Ancestral energy lives in the stars above us, the stones beneath us. Their memory gathers in oceans, rivers and seas. It hums its silent wisdom within the body of every tree.

Wednesday, January 14, 2015

The Making of Offerings

One of the oldest items on my ancestor altar is a bronze statue of Kuan Yin, the goddess of compassion. I adopted her as a spiritual mentor when I was unraveling my inner anger ball. I used compassion and kindness as mindful tools towards changing the way I responded to the world around me. The bodhisattva visual was a beacon of hope for me.
I use deity in my pagan work. I am a big believer in mythology as useful metaphors of ideals we strive towards. If I stumble across a mythology that speaks to the simple or complex characteristics of Work I am doing, I may choose to walk with the mythos of that deity.
With Kuan Yin, as a dedication to my spiritual faith, I string a small beaded necklace at the start of each new year and drape it around her neck. I consider it an offering to the spirit of her story that is diluted down into acts of compassion and kindness. I offer it as a gratitude for the guidance her stories have gifted me.
It doesn’t mean I think that Kuan Yin walks the earth or watches over me. I don’t believe that when lightning strikes Zeus is hurling his thunderbolts (though it’s a great story). When I leave out food offerings for the dead, I don’t believe they come and eat it. But I know that hungry animals are being fed in their honor.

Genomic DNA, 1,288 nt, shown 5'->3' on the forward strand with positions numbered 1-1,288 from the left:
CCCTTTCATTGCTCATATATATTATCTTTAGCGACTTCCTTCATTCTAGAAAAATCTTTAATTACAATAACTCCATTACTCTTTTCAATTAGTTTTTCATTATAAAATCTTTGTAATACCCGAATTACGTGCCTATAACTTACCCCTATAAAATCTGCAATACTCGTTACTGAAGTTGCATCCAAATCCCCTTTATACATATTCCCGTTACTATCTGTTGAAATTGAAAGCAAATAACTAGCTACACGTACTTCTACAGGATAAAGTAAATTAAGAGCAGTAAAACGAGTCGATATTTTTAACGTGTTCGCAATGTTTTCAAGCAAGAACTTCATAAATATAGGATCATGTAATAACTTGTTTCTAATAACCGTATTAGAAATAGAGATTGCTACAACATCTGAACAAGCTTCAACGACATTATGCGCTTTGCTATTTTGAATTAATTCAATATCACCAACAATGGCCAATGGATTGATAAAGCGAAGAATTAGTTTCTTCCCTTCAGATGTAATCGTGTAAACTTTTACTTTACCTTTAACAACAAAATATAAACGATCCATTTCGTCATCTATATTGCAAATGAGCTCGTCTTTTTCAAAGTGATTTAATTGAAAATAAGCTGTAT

These small offerings mark the years I have been on this path. Each layer displays the time that has passed since I started this Work. Over time, the notion of making offerings as a sign of gratitude and dedication became a heavy part of my spiritual life.
Offerings are good ways to bring attention to something I see as sacred that others might not. A marigold wreath left around the knob of a tree. A mandala of birdseed and corn left in a forest glade. Peanuts piled like cairns on logs and in knotholes. Natural fiber ribbons and yarns left loose on branches to pull the eye, precious resources for nests and burrows.

I decorate Kuan Yin to show that she is not just a statue. She is an altar, a space of Work that changes as I transform, as my Work alters. When I go to the woods, I leave offerings because I am grateful to have wilds to walk in, and in my gratitude, I offer nourishment to the animals that live there. It keeps me mindful. It keeps me present in my gratitude, offering me a better way to experience the world.

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